We are so saddened to share that our 30-year-old male wrinkled hornbill Gomez unexpectedly passed away recently.
After noticing Gomez’s sudden weight loss and lethargy, his animal care team immediately brought in our veterinary team for a thorough exam including bloodwork and x-rays. While we waited for the results of these tests, Gomez was started on an antibiotic, but his condition began to worsen. He was brought back to our L3 Harris Animal Care Center for more treatment, but he unfortunately went into pulmonary arrest and was not able to be resuscitated. Results of his earlier testing showed that Gomez was in severe kidney failure.
While every animal passing is difficult for our Zoo, this one is especially difficult. Gomez spent two decades at our Zoo. He was one of the oldest members of their species – the median lifespan of which is 10.6 years for females – in a facility accredited by the Association of Zoos and Aquariums (AZA).
Gomez and his lifelong partner, 30-year-old Morticia, have had over five offspring with us – and they even have grand-chicks at fellow AZA-accredited facilities.
“I had the pleasure of meeting Gomez about 5 years ago as an intern,” shared Lands of Change keeper Alyssa Padmos. “He took a tossed grape from me, and it was love at first sight.”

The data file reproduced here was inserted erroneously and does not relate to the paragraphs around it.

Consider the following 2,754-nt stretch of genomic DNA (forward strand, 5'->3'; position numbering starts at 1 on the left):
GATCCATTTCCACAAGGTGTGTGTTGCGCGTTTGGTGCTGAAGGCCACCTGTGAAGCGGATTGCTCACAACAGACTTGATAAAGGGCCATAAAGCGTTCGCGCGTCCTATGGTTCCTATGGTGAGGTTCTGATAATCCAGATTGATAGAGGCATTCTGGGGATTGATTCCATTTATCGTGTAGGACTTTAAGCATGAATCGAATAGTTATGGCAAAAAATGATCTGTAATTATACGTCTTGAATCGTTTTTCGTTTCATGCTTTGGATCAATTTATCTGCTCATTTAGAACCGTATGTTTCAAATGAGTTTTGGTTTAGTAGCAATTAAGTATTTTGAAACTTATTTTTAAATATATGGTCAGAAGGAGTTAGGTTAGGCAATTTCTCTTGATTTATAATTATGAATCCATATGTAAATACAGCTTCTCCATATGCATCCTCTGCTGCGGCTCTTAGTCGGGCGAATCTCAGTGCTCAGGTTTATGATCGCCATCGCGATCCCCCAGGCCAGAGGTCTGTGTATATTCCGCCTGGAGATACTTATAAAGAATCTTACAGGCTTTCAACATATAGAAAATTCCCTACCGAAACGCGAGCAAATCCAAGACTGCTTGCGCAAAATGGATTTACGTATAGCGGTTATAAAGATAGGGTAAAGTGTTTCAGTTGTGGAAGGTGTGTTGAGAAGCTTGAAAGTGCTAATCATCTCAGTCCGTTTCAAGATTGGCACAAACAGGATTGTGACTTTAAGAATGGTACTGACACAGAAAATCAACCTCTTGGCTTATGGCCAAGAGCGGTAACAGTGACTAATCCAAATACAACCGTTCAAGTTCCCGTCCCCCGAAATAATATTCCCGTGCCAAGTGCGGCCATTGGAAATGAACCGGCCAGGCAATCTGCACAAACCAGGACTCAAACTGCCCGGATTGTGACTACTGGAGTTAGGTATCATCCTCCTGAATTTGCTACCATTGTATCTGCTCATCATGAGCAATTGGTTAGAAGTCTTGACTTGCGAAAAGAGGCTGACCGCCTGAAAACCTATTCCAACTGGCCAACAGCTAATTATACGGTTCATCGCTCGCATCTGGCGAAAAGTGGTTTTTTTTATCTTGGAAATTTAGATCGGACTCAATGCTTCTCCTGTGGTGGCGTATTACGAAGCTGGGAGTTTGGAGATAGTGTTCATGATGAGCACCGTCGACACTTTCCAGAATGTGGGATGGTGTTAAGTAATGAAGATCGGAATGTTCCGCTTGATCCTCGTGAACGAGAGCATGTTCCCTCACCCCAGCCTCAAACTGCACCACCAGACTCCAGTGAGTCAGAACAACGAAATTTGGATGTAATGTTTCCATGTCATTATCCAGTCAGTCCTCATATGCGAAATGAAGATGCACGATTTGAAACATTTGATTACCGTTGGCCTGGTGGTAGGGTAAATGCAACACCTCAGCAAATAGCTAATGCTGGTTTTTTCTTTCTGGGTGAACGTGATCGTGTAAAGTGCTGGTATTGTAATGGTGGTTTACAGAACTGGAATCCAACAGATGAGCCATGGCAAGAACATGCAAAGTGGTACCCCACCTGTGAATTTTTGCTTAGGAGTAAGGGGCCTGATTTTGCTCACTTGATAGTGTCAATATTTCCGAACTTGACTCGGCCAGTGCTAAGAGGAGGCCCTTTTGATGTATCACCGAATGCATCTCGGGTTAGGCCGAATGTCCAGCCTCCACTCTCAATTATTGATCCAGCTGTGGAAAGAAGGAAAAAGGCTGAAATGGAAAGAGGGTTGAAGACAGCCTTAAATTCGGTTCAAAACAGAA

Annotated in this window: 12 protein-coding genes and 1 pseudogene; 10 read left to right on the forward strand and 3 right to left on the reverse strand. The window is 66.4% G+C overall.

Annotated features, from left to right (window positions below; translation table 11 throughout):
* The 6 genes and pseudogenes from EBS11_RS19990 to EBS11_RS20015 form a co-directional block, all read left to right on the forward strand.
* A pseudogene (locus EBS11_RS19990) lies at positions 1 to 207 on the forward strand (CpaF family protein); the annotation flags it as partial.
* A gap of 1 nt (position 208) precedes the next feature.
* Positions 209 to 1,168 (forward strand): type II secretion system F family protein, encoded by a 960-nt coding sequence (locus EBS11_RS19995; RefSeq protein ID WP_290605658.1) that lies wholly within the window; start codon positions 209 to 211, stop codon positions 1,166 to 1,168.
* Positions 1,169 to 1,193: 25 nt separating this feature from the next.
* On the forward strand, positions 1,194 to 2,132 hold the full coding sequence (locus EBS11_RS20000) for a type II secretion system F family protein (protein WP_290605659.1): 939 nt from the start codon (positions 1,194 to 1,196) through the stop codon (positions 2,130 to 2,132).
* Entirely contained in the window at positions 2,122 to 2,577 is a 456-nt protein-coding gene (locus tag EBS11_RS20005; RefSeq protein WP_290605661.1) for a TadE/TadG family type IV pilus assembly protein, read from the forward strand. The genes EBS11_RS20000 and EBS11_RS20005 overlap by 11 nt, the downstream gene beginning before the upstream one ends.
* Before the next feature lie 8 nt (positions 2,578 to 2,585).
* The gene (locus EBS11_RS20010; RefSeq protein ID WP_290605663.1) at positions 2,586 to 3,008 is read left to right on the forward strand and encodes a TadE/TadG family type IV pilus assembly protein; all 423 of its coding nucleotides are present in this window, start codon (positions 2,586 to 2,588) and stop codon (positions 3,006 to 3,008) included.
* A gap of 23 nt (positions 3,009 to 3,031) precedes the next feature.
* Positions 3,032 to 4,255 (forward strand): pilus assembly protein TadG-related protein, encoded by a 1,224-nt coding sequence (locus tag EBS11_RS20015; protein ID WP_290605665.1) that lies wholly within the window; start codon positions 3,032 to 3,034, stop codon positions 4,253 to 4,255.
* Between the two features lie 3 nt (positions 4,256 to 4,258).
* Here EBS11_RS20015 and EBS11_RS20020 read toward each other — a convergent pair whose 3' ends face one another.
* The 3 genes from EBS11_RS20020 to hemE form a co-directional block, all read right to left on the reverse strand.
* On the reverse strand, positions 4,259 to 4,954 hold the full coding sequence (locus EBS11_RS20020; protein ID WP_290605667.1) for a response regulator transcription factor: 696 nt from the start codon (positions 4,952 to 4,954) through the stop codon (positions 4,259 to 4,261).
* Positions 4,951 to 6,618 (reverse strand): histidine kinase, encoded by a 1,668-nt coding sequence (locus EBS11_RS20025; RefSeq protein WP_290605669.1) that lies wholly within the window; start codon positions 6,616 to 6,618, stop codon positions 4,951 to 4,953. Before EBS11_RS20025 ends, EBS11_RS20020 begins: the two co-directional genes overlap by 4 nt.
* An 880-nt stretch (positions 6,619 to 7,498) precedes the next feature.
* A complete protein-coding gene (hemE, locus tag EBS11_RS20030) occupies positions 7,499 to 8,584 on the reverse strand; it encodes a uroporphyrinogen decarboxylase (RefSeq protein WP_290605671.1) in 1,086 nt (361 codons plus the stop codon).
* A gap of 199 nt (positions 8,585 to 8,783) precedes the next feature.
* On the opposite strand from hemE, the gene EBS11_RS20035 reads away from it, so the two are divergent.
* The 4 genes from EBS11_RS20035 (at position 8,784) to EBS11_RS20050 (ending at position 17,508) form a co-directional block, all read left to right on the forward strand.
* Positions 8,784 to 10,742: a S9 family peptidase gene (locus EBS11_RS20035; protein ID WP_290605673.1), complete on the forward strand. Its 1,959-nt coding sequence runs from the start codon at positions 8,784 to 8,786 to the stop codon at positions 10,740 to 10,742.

Once she joined the Lands of Change team, the bond only grew between Gomez and Alyssa. She was able to achieve training goals with him that she didn’t know were possible considering their background. She was also privileged enough to get to know two of his offspring, and even named their last one.
“He taught me so much as an animal trainer, keeper, and person,” Alyssa said. “I am heartbroken to say the least, and my day-to-day won’t be the same without him hopping on the perching to come greet me every day, and vocalizing when I wasn’t feeding him grapes fast enough.
“He will be sorely missed. I got a color portrait tattoo of him on my back in April so he will be with me forever.”
With his vibrant colors and huge bill, Gomez was a really magnificent bird to watch, said Lands of Change area supervisor Kristen Gagnon.
“Plus, he was such a huge personality in our loop. He was intelligent, nosey, and eager to interact with his keepers.”
He’ll be remembered by Kristen in part for his dramatic baths throughout the summer, during which he would spread out his wings under the misters until he was completely soaked!
Watching him raise chicks alongside Morticia was incredibly special, a complicated process that not many people get to observe, Kristen said. He took amazing care of Morticia and their chicks, bringing them food all day long while they were in their nest cavity.
“We are so grateful for the amount of time we got to spend with Gomez and all of the things he taught us as keepers,” Kristen said.